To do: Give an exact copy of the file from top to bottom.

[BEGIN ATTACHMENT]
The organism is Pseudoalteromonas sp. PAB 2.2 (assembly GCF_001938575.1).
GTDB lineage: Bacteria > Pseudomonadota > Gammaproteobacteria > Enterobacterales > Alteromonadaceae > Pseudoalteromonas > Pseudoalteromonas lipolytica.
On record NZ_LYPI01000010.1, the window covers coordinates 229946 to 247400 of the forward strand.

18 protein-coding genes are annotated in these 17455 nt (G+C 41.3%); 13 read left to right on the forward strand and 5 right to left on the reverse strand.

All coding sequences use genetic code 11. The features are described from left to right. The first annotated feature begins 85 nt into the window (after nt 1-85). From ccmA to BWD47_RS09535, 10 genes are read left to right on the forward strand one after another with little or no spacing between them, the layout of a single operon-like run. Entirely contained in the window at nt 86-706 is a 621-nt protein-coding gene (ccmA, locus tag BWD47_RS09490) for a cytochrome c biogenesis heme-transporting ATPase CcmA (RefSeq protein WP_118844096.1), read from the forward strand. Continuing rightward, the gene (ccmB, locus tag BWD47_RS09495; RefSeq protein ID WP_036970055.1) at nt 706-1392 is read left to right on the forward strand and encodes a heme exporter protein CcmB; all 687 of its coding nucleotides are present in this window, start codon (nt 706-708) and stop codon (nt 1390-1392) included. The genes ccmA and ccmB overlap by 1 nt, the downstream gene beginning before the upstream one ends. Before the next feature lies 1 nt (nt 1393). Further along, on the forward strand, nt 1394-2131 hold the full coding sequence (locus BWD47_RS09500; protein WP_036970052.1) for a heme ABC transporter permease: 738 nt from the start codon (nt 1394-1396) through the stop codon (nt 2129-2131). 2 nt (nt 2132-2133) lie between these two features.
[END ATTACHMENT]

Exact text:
The organism is Pseudoalteromonas sp. PAB 2.2 (assembly GCF_001938575.1).
GTDB lineage: Bacteria > Pseudomonadota > Gammaproteobacteria > Enterobacterales > Alteromonadaceae > Pseudoalteromonas > Pseudoalteromonas lipolytica.
On record NZ_LYPI01000010.1, the window covers coordinates 229946 to 247400 of the forward strand.

18 protein-coding genes are annotated in these 17455 nt (G+C 41.3%); 13 read left to right on the forward strand and 5 right to left on the reverse strand.

All coding sequences use genetic code 11. The features are described from left to right. The first annotated feature begins 85 nt into the window (after nt 1-85). From ccmA to BWD47_RS09535, 10 genes are read left to right on the forward strand one after another with little or no spacing between them, the layout of a single operon-like run. Entirely contained in the window at nt 86-706 is a 621-nt protein-coding gene (ccmA, locus tag BWD47_RS09490) for a cytochrome c biogenesis heme-transporting ATPase CcmA (RefSeq protein WP_118844096.1), read from the forward strand. Continuing rightward, the gene (ccmB, locus tag BWD47_RS09495; RefSeq protein ID WP_036970055.1) at nt 706-1392 is read left to right on the forward strand and encodes a heme exporter protein CcmB; all 687 of its coding nucleotides are present in this window, start codon (nt 706-708) and stop codon (nt 1390-1392) included. The genes ccmA and ccmB overlap by 1 nt, the downstream gene beginning before the upstream one ends. Before the next feature lies 1 nt (nt 1393). Further along, on the forward strand, nt 1394-2131 hold the full coding sequence (locus BWD47_RS09500; protein WP_036970052.1) for a heme ABC transporter permease: 738 nt from the start codon (nt 1394-1396) through the stop codon (nt 2129-2131). 2 nt (nt 2132-2133) lie between these two features.